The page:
The success or otherwise of the GE project could be used as a blueprint for further energy investment in (around?!) Ireland. Wave energy has several large flaws that this sort of wind farm doesn’t suffer from. Wave energy can have knock-on effects on the coastline as it takes energy out of the waves (which shapes the coastline through erosion and deposition). Additionally, wave energy turbines are under the sea (obviously). This makes them hard to replace when damaged, difficult to service and maintain, difficult to put in place, and prone to erosion because it is constantly submerged in sea water.

I suppose the argument here is, why subsidise a foreign company to invest in experimental infrastructure in Irish waters, when we could be encouraging Irish companies to invest in tried-and-tested infrastructure in Irish waters in the manner of GE?

@ Tim,

On the standard of living point, I watched the movie length PBS documentary on Earth Day and the environmental movement the other evening. There was interesting footage of a TV election debate between Jimmy Carter and Ronald Regan. I didn’t know this before, but Carter was exceptionally good at supporting the environmental cause, and increased the budget consistently over his years in office. But Regan was able to ‘score points’ from Carter, by pinning him down in the TV debate, on Carter’s insistence that citizens would have to endure a curtailment of their living standards. Basically, Regan was clever enough to persaude Carter to take his own sword and allow him to run onto it. The rest is history as they say, and Regan even removed the few solar panels that Carter had put on the roof of the white house. The sad thing is that Regan was ‘popular’ in the US amongst the electorate for those kinds of jestures. Yet the debate about fossil fuels the US always revolves around the Bush family, and Regan is never mentioned. I wonder how Richard Tol’s arguments would stack up, when seen through the views expressed about Jimmy Carter in the video linked below? BOH.



All the enthusiasm for wave technologies is based on an anticipation of the future which may not be true for Ireland. There is no guarantee that we will be the first to develop anything marketable. There are other nations much better placed to do so and it would be a miracle were Ireland to be regarded as world leader in this technology twenty years from now. We are more likely, in the absence of a nuclear strategy, to be late adopters of someone else’s technology. At a premium price no doubt. It is an absolute fact that nuclear will get us our baseload at under 5c/KWh. Any higher than this and we are at a competitive disadvantage. If in the meantime we have expended heavily on front-line R&D on wave technology and fail to hit the mark, we will have wasted resources and suffered inordinate opportunity costs. Our energy disadvantages would be compounded.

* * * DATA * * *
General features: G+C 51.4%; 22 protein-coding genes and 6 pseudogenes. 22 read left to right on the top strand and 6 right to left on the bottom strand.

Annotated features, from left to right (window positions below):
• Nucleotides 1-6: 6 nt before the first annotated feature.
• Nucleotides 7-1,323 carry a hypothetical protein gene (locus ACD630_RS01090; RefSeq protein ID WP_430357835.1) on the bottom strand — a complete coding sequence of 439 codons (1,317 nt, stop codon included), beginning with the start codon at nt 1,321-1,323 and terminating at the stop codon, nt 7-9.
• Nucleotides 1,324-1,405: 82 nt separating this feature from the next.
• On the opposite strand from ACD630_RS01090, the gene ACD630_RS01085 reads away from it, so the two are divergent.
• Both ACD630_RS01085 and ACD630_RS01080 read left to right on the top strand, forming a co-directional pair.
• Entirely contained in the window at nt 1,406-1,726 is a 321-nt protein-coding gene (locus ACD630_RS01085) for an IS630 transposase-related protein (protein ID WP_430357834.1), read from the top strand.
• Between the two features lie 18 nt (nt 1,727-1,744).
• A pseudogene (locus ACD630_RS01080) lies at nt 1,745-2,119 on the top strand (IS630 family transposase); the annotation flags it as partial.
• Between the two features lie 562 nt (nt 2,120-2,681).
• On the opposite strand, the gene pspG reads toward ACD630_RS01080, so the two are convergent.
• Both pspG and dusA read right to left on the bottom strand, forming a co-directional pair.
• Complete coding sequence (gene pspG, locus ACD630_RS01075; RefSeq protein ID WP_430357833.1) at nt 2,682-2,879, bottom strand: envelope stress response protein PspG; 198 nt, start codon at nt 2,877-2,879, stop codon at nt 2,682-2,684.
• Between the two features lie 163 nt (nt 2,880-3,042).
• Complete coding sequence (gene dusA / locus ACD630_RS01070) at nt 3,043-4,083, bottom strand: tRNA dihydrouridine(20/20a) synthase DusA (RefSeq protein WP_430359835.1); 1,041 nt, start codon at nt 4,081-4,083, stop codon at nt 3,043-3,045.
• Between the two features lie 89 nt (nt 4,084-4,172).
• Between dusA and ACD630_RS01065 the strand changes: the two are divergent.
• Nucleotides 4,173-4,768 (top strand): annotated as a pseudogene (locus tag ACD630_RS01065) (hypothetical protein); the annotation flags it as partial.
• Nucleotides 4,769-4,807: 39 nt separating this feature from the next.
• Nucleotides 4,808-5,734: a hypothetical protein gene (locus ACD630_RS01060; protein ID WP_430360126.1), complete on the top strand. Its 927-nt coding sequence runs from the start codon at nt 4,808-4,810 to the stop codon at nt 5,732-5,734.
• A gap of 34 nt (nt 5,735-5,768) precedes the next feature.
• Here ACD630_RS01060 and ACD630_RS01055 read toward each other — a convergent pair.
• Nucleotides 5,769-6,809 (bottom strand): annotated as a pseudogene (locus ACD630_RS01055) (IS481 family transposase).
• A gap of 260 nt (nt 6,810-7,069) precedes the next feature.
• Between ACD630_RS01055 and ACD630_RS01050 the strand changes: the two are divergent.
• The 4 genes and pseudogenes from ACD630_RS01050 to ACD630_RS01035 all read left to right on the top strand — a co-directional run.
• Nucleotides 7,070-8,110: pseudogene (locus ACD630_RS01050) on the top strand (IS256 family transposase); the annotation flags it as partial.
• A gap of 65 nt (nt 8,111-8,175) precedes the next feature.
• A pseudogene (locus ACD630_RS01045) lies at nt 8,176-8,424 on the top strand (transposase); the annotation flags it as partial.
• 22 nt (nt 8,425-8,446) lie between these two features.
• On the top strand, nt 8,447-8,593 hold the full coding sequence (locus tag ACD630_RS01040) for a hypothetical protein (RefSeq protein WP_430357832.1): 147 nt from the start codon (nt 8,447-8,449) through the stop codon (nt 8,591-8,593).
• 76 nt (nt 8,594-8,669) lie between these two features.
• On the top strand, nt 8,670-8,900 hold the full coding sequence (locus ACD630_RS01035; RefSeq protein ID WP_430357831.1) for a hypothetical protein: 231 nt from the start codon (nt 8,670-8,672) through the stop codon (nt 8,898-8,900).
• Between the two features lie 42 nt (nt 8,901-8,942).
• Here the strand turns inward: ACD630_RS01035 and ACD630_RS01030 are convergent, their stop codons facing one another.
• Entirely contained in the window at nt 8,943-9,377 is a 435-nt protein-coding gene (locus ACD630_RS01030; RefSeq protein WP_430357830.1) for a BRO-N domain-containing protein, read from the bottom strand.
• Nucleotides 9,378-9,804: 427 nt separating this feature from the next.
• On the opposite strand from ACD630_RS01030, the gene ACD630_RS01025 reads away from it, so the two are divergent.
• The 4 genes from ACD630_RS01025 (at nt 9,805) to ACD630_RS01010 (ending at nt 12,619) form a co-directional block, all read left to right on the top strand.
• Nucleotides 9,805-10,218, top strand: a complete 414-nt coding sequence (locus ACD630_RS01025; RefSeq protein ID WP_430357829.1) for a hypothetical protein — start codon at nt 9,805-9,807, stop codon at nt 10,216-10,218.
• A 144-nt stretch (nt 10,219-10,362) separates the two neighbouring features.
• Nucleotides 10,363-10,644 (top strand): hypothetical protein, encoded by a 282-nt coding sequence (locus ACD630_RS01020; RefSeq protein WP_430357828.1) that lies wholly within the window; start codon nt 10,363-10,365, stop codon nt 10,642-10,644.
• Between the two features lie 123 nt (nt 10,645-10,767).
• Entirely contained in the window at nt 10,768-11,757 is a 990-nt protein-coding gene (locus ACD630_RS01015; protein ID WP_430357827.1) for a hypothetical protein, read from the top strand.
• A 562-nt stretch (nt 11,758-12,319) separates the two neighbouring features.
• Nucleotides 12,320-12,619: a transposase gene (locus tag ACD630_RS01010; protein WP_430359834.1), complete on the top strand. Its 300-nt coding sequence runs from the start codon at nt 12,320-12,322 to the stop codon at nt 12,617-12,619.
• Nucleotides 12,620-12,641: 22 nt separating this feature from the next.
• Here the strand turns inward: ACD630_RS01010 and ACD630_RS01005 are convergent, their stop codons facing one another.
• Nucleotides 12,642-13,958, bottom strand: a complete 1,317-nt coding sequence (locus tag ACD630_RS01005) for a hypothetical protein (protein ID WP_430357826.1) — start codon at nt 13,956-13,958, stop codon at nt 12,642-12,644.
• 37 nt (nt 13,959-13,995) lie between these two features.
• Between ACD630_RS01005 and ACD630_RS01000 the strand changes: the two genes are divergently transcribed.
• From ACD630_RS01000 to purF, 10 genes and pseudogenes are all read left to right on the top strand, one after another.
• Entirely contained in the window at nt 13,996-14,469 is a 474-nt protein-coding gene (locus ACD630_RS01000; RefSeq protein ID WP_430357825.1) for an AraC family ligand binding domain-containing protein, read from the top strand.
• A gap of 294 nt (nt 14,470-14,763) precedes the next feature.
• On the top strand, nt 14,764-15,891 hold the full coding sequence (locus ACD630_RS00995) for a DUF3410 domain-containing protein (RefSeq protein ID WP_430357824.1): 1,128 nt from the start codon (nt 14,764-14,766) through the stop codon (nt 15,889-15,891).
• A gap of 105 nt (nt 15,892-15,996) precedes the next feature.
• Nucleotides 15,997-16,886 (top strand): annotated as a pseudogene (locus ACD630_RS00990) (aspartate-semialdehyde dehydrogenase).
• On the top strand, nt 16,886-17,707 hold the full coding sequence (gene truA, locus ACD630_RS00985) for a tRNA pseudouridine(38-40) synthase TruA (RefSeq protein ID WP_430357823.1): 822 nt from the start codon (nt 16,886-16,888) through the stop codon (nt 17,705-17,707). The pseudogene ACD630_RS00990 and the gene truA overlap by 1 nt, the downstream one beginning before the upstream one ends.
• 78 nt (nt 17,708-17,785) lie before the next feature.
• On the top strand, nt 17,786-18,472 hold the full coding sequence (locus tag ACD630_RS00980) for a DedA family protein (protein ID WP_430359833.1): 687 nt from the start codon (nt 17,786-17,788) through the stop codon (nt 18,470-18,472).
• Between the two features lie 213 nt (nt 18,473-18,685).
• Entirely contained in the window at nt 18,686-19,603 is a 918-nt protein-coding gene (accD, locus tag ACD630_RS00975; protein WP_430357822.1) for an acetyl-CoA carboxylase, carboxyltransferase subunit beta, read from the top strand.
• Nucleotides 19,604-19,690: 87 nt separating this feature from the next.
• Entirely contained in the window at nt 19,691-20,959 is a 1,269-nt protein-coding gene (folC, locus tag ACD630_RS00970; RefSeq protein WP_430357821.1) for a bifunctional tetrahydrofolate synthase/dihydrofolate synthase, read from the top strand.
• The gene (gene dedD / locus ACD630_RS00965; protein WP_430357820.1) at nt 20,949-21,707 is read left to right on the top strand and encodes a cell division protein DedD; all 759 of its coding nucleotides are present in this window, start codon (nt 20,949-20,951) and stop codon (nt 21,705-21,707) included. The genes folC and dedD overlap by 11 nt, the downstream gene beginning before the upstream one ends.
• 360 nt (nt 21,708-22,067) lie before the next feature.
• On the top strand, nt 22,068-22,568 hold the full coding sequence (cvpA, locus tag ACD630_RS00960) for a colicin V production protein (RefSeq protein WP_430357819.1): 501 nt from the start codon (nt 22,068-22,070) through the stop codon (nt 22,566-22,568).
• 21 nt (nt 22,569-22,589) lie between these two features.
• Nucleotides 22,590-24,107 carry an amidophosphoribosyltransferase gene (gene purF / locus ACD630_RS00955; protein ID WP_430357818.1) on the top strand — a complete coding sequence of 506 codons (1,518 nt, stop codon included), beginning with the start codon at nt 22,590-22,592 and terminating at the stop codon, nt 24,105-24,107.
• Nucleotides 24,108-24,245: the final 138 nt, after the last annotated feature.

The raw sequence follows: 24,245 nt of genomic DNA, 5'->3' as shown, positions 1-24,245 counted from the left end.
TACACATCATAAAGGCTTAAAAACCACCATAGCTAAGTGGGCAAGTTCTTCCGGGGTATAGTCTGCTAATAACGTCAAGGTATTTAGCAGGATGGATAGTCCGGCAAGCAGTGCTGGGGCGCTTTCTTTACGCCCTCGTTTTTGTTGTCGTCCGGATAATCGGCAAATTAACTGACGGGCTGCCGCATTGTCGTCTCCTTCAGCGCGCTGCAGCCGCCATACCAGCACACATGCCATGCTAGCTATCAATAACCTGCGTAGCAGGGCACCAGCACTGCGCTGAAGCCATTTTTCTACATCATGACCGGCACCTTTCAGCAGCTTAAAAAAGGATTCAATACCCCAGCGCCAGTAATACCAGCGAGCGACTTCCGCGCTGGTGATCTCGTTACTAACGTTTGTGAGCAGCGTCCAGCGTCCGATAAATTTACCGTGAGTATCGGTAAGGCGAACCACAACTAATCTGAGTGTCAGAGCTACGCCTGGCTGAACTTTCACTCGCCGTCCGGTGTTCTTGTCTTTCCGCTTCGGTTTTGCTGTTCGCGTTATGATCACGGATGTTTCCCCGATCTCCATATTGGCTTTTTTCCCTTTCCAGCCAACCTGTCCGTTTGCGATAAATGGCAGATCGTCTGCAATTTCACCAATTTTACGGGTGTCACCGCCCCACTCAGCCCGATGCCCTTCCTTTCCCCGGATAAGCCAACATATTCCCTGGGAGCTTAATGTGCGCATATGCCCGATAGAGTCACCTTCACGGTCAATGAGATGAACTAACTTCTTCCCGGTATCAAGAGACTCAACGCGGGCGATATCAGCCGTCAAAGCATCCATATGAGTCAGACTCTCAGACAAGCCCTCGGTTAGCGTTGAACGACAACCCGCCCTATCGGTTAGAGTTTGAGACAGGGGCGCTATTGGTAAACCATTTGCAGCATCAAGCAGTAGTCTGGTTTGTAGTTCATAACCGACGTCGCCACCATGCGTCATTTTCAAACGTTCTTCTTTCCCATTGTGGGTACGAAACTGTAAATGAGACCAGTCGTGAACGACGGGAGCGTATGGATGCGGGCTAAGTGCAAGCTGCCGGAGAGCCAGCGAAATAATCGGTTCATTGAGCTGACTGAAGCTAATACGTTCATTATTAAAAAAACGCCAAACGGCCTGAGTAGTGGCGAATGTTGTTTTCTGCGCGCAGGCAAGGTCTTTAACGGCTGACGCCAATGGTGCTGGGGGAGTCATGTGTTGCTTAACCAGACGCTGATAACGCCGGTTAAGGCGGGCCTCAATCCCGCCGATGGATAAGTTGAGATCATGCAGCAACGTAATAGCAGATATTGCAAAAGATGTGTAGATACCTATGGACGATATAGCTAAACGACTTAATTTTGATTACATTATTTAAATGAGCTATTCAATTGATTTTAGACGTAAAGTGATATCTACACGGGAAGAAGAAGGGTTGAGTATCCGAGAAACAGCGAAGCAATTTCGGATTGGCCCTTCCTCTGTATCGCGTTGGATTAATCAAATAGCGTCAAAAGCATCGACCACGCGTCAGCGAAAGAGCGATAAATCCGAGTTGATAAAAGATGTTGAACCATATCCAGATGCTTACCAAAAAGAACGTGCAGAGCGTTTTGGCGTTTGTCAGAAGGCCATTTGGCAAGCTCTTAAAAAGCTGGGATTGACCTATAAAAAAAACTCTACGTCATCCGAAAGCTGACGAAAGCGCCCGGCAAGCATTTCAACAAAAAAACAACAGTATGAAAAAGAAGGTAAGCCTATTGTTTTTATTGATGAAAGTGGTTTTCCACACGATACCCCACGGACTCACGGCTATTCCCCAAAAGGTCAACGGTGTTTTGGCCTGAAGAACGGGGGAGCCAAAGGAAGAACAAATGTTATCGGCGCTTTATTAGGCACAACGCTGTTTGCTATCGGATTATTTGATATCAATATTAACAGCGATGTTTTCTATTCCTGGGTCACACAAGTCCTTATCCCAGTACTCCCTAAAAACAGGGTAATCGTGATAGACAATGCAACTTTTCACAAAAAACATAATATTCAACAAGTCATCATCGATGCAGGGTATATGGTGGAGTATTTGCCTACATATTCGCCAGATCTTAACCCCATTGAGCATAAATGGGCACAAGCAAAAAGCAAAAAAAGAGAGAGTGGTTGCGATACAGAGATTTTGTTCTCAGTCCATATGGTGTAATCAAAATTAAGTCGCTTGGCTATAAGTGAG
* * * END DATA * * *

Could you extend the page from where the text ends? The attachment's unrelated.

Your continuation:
My understanding is that OPT have not built any device larger than an experimental 150kW since 1997, yet we are expected to believe they are about to manufacture 2 or 5MW machines here. Sorry, but this sounds like this is another puff piece in the IT designed to support Ministerial fantasy.

I am a shareholder in OPT (ouch!) and the stock has done nothing recently (apart from yet another sell-off in January). Tells you ALL you need to know about the recent “news”.

btw any Greenie out there wanna buy my shares? Wonderful opportunity.

@ Tim Morrissey: Yep. I have a notion that we are a tad ‘over budget’ with our electricity use. A -15% reduction should be possible – without any meaningful decline in our SoL.

The idea that you should have to provide ‘encouragements’ to developers of sustainable energy just beggars belief. Its pure insanity.

I suppose the cent will eventually strike the floor. The taxpayers of this state are rapidly running out of taxable income – we need bigger incomes!!
Know what [tY – G] means? Well the value of Y is decreasing, whilst the value of G is increasing. So -PS gets bigger and BIGGER! BOOM-time!!!

Forget about wavepower. Just cut back on electricity usage.

B Peter

I wonder what are the chances of developing nuclear power in Ireland. I remember Eamon Ryan saying there should be a debate on the topic, but there hasn’t been one. From a quick search of FG, FF and Labour websites it appears there is no support for it from those parties – if anything there appears to be consistent opposition to it and all those parties appear to just be following the Green’s lead into renewables.

Back to wave power. I hear what Prof Tol is saying that the govt should not be picking winners – but is this not a policy found in many countries? When people say that Scotland and Portugal are ahead of us in wave power, is this not due to their subsidisation of the industry? From what I can gather the cost of the REFIT scheme (Renewable Energy Feed In Tariff) is €119m over 15 years. Russia is building the first nuclear plant in Turkey and that will cost €20 billion. I know these are simple figures, but I am trying to get my head around the issues, and it still strikes me that the REFIT scheme is a price worth paying for the development of a renewable sector.

@ Mokabaybob,

I am not fully up to speed with Nuclear costs / technology etc. So I cannot comment about the actual cost of nuclear in c / kwhr terms.

But lets say you are corrrect in stating 5 c/kwhr, or maybe even less.

There is no way I could see electricity being sold at this price in Ireland.

The Govt / Revenue would jump on the opportunity with large taxes / vat rates.

So even if power was generated at 5 c/kwhr or less, the people would pay over 10 c/kwhr for the states coffers.

It’s a bit like the tax on petrol / diesel. You get stuffed every time.

Holbrook Fields wrote:

“@Pat Donnelly: I think your link is off topic and has little relevance to a discussion about […]”

Well I never.